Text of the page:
Progress at the speed of science

Jeffrey Kahn, director of the Center for Bioethics at the University of Minnesota, made a fascinating observation to Kerri Miller on MPR’s Midmorning today during a discussion about stem cell research (Listen to his comments – RealAudio):

Dr. James Thomson, the University of Wisconsin researcher, started the stem cell debate in 1998 when he was able to isolate embryonic stem cells by destroying the embryo. Not quite 10 years later, he appears to have ended the debate by “plucking” the stem cells without destroying the embryo.

We are, it seems, expanding our ability to understand ourselves at an astonishing rate; unimaginable progress when you consider that it was only five years ago that scientists completed the mapping of the human genome.

Never mind that scientists — you know how scientists are — aren’t proclaiming victory yet because the research hasn’t been corroborated. It’s still a stunning display of progress, especially when you consider that one month — one month — after Thomson’s discovery, there’s new research out showing that using stem cells from the tail of a mouse appears to have cured the mouse of sickle cell anemia.

In a previous post today, I note that researchers have zeroed in on another key element of how we learn from our mistakes, a critical step in mastering an understanding of how we learn at all.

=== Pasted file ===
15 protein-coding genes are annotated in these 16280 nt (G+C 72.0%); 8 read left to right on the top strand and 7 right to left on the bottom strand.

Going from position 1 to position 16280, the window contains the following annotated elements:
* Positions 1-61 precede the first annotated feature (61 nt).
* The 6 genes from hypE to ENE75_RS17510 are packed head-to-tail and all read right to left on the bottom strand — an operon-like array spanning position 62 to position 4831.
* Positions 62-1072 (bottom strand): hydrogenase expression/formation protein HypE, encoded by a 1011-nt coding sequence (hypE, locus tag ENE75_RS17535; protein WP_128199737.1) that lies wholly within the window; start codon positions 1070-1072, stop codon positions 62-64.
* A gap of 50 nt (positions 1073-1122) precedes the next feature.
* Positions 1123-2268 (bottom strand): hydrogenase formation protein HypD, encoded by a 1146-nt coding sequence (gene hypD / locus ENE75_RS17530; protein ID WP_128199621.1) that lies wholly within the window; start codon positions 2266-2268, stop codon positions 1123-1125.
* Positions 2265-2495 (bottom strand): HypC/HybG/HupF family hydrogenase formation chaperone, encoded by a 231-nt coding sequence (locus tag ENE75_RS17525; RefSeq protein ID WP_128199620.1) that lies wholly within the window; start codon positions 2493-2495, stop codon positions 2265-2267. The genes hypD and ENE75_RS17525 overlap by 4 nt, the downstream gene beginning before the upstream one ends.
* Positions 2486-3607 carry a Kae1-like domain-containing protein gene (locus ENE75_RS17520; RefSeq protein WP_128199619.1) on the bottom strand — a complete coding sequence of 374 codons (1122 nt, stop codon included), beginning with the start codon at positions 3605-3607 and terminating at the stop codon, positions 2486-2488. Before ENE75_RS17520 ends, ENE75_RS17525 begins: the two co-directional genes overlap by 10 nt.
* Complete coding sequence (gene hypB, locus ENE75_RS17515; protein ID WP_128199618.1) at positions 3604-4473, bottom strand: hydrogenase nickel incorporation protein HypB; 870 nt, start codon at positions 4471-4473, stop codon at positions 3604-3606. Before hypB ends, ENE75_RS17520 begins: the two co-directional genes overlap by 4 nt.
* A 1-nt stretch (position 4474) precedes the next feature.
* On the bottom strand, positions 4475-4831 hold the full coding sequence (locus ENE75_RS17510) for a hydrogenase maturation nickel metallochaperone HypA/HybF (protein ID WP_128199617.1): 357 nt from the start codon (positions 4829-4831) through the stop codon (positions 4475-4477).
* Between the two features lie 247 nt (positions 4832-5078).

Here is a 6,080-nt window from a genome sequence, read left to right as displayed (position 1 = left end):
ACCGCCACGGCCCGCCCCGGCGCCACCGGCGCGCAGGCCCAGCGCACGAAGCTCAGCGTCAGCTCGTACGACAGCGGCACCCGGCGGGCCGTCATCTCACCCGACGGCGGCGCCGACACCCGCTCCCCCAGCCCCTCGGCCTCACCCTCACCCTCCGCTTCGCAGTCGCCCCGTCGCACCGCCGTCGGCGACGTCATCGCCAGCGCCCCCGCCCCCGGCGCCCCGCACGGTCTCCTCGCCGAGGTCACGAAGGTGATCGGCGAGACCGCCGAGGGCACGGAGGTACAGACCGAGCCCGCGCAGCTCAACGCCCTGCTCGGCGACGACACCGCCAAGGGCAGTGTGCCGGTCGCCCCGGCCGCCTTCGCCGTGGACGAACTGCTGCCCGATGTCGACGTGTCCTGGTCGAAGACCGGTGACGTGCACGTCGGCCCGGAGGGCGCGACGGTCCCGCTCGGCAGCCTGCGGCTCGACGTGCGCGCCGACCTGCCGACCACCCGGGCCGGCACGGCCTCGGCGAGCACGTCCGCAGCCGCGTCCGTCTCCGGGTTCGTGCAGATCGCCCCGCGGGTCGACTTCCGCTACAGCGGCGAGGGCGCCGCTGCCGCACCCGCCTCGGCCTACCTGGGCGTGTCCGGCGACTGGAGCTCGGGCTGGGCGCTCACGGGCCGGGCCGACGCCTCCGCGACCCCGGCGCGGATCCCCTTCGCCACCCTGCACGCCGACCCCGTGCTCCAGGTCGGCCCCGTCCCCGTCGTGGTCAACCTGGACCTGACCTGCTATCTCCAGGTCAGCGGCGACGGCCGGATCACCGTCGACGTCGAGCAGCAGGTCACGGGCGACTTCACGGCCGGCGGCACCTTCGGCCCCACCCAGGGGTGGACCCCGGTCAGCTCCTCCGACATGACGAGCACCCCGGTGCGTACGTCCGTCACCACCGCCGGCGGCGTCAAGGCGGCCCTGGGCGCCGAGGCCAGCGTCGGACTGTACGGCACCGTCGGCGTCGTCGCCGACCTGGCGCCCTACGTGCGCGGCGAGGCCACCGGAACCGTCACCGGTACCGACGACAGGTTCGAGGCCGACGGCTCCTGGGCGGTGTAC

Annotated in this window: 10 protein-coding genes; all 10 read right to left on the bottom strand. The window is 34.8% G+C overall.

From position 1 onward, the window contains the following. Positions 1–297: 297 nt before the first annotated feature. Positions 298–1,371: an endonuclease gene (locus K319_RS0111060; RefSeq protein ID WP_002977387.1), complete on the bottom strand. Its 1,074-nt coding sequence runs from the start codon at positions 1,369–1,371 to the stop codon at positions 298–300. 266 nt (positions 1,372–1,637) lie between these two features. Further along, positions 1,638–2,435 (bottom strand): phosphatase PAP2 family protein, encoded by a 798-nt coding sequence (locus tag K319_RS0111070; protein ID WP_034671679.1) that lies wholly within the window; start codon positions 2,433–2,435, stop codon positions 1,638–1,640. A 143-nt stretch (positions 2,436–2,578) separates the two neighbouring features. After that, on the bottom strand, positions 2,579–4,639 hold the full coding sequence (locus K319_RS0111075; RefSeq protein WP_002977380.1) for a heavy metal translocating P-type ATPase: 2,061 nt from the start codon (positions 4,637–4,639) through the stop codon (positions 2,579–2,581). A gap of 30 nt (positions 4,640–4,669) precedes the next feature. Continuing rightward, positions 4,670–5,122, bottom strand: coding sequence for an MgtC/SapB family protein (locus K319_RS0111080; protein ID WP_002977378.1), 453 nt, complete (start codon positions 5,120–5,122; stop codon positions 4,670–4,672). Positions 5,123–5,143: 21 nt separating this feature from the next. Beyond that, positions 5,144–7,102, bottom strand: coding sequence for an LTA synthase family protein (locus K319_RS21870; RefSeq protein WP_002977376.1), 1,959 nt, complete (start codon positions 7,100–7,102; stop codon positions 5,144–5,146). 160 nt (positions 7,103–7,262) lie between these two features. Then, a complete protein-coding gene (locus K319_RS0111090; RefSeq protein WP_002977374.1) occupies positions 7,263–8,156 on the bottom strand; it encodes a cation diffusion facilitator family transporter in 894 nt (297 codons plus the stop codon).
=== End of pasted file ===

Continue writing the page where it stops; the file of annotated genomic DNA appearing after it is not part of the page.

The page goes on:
It’s not hard to realize why politicians and scientists don’t mesh well. Science is always moving forward.

Fast-rewind to 1975, when Gerald Ford signed legislation setting a 27.5 miles per gallon fuel efficiency standard for automobiles (22.5 for light trucks and SUVs, which didn’t exist at the time). Thirty-two years later, the U.S. House on Thursday advanced legislation to add 7.5 miles (12.5 miles for the trucks and SUVs) to that, by 2020. It faces a tough go in the Senate.

The automakers, at least the ones in Detroit, are bringing a “can’t do” spirit to the effort, judging by an article in the Detroit Free Press today…

Despite those breaks, automakers said the compromise still will require costly investments in new technologies. GM Chairman and Chief Executive Officer Rick Wagoner, an ardent critic of government fuel economy rules, said the deal will “pose a significant technical and economic challenge to the industry.”

A 40-percent increase in fuel standards sounds like a lot. It’s the equivalent, however, of advancing the technology at the rate of one-third-of-one-mile per gallon every year since Gerald Ford’s 1985 target.

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